South Park Predicts The Future
You killed the future! You bastards!
№003 / FREE EDITION / 29 NOVEMBER 2021
This newsletter is as much about the future as it is about trying to figure out what’s next in work, life, finance, culture, and society. Exploring trends in advance to make an educated decision on how to structure our lives in this fast-changing world. So far, barring any more Black Swan events like the Covid Pandemic, the future looks decent.
Last week we explored recent inflation trends and what they could mean for the future of consumerism and the potential rise and fall of cities that will be unprepared. While people like Steven Pinker are mostly optimistic about the future, it’s essential to consider what might happen if things go… south.
Surprisingly, a recent South Park episode got me thinking about a potentially troubling version of the future. The South Park Post Covid Special aired a few days ago on Paramount Plus, whatever that is, and it featured the boys 40 years into the future, when the pandemic is finally coming to an end.
Everyone has been vaccinated (except for one person), poverty is everywhere, cars drive themselves, and the animated cartoon future in this make-believe place looks pretty bleak.
To say that this episode was prescient would be a bit of an overstatement for a political cartoon but, let’s consider some of the current trends featured in the episode that will likely be with us in the real world for many decades to come.
First, the episode featured everyone working from home as freelancers or solopreneurs trying desperately to “get something going online.” Stan is an online whiskey consultant, which is definitely a job I would apply for right now, and in the show, the gig economy is the new normal.
If you recall, at the start of the pandemic, many corporate offices sent their employees home to prevent the spread of Covid, effectively ending the fight with employees for years about working from home. No more face-to-face meetings, water cooler conversations, and awkward team-building retreats. Suddenly, the mother of necessity made all those old excuses for why employees couldn’t work from home — moot.
With restrictions easing in many parts of the world, most employees do not want to return to the workplace. They enjoy the flexible schedule, lack of commute, and overall freedom that work from home (WFH) provides. Astonishingly, employers have recently warmed up to the idea of WFH as a “new normal” and have started to downsize some of their real estate exposure to reduce expenses. And why not? Employees are just as productive from home, and employers can save money by reducing their overhead costs. Seems like a win-win.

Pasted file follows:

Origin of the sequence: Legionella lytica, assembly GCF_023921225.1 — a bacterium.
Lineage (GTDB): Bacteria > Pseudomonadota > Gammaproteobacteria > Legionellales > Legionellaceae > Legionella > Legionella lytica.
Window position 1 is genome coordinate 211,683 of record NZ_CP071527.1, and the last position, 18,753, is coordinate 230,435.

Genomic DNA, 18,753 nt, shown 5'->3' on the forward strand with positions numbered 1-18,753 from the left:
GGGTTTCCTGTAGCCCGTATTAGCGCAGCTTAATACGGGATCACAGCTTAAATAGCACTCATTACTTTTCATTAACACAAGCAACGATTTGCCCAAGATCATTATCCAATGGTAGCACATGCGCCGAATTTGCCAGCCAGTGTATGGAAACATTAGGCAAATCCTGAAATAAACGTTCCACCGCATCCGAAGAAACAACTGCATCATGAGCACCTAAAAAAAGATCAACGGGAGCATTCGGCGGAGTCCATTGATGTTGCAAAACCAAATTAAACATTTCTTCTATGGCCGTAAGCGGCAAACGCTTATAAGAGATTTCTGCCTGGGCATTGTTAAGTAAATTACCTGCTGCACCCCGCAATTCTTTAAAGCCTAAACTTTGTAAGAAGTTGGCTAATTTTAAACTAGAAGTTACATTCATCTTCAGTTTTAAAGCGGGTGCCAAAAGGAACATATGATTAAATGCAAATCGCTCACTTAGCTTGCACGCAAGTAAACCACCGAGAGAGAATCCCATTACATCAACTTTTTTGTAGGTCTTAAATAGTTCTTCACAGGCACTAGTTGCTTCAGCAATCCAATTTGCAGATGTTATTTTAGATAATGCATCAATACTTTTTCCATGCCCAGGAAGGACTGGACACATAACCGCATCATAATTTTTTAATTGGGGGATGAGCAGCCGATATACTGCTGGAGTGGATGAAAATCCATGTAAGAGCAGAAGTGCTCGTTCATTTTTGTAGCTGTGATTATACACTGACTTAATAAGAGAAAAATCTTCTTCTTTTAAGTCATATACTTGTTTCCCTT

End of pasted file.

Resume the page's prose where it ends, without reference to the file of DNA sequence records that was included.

However, the writers of South Park warn us not to get too comfortable with WFH because it may accelerate the current trend away from full-time employment and towards part-time and gig jobs instead.
When was the last time you applied for a full-time salaried job with a pension and an in-kind contribution to a retirement fund? These are relics of the past and have already been replaced by part-time work. Is the eventual sequel to WFH a “gig economy” where employees are contractors, paid by the hour, possibly by the second using Blockchain technology? Better brush up on those copywriting skills.
Another funny concept featured in the South Park episode was overcrowding and lack of housing for the elderly since they all live longer.
Today, most of our pandemic efforts have focused on protecting the elderly first, sometimes at the expense of a much younger generation.
I’ve always wondered how to justify distributing vaccines and other medical services to the elderly first during the Covid pandemic when the most vulnerable segments of the population have always been, and always will be, children.
Why have we taken this approach? Are we sacrificing our kids’ future? Simply explore the ages and composition of decision-makers in government, and you will find that the vast majority are baby boomers. The last two US elections featured a bunch of 70-year-olds battling it out for arguably the most important job in the world. Is there no one younger qualified to run for this job? Why are 70-year-olds still working anyway? My father is 72 years old, and I barely want him to drive a car independently, never mind run a country.
I live in a city in which real estate is quite expensive. Many large, single-family detached homes are owned by empty-nester boomers who’ve been living there for decades and refuse to downsize. They have seen their homes appreciate 100x yet can’t afford basic maintenance or even property taxes on their houses. In fact, our city council (made up of — you guessed it — boomers), in their infinite wisdom, decreed that if you are over the age of 65, you may defer your annual property taxes indefinitely until the future sale of the home.
The bottom line is when it comes to our health or financial policy, it seems clear that many of the rules favor the elderly. This trend will likely continue into the future when I am collecting my government pension. If it still exists by then.
What can we learn from South Park? Critical thinking, for starters, and creating awareness around some of the changes that might seem like a good idea right now but could create a problem for the next generation.
Hey, it’s me, Chris. Like what you read? Get my subjectively awesome newsletter here.